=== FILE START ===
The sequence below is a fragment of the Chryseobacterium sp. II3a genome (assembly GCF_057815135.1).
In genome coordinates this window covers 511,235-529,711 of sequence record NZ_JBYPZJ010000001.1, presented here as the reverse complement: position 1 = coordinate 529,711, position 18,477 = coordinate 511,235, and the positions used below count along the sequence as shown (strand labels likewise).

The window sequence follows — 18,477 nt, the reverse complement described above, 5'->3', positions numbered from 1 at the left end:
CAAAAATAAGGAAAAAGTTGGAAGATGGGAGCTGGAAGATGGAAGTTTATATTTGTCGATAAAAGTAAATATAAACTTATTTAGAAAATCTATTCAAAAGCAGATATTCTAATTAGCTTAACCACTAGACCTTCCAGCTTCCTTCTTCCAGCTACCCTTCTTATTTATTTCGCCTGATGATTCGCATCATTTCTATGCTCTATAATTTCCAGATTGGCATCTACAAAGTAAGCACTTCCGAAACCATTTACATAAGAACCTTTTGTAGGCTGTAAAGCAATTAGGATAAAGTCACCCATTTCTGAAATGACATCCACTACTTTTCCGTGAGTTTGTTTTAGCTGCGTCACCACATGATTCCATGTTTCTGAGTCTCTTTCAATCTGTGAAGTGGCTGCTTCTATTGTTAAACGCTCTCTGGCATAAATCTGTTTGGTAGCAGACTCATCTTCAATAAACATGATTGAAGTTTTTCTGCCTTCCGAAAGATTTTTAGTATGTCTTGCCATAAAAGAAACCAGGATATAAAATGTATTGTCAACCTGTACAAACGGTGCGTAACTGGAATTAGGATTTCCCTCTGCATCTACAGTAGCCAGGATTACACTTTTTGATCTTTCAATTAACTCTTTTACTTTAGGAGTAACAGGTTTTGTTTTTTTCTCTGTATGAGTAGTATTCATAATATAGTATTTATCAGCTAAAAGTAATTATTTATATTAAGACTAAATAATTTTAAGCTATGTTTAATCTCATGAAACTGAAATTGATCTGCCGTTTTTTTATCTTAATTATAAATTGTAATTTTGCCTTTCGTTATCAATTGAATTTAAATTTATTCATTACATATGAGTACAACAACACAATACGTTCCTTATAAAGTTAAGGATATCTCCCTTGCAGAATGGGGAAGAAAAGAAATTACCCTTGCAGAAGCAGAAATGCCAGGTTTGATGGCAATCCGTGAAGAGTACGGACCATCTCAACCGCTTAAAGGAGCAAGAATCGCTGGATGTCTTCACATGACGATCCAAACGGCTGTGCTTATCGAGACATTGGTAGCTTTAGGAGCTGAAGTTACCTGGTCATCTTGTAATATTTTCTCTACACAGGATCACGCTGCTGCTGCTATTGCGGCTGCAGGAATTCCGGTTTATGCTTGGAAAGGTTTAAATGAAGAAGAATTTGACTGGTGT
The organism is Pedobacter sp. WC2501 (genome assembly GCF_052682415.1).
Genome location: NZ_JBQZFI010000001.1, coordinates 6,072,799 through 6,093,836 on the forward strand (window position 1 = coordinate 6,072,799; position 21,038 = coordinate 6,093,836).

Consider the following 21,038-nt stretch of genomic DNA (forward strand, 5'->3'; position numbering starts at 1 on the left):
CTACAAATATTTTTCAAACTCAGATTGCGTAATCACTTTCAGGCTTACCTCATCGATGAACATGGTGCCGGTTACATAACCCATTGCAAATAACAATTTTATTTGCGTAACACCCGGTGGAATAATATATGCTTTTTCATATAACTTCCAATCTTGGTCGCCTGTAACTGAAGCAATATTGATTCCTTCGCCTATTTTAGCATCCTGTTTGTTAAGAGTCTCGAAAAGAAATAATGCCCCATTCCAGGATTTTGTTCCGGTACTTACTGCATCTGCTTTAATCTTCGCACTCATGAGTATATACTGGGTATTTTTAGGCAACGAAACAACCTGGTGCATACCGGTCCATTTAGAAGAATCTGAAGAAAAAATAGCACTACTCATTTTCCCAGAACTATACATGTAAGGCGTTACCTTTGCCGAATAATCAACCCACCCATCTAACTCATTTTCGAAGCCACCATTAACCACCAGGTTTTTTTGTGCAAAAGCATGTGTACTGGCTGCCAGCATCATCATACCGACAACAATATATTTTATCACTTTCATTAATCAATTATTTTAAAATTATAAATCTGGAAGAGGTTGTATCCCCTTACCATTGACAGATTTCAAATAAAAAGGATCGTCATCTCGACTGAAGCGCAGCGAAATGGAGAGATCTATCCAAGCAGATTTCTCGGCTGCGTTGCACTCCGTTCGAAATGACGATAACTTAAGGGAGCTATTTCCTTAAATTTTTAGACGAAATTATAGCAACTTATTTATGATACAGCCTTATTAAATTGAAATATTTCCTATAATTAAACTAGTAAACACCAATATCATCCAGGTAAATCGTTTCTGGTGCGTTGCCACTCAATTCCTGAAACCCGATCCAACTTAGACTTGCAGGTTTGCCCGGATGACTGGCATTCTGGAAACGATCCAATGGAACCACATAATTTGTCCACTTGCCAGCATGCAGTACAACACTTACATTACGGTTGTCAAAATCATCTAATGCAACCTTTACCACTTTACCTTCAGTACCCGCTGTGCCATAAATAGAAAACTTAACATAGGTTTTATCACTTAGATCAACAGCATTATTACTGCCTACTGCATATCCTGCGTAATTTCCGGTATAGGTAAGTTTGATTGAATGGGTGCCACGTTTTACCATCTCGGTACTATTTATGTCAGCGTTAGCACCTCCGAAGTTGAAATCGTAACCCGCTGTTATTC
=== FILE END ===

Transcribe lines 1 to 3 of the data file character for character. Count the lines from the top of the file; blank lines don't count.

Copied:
The sequence below is a fragment of the Chryseobacterium sp. II3a genome (assembly GCF_057815135.1).
In genome coordinates this window covers 511,235-529,711 of sequence record NZ_JBYPZJ010000001.1, presented here as the reverse complement: position 1 = coordinate 529,711, position 18,477 = coordinate 511,235, and the positions used below count along the sequence as shown (strand labels likewise).

The window sequence follows — 18,477 nt, the reverse complement described above, 5'->3', positions numbered from 1 at the left end: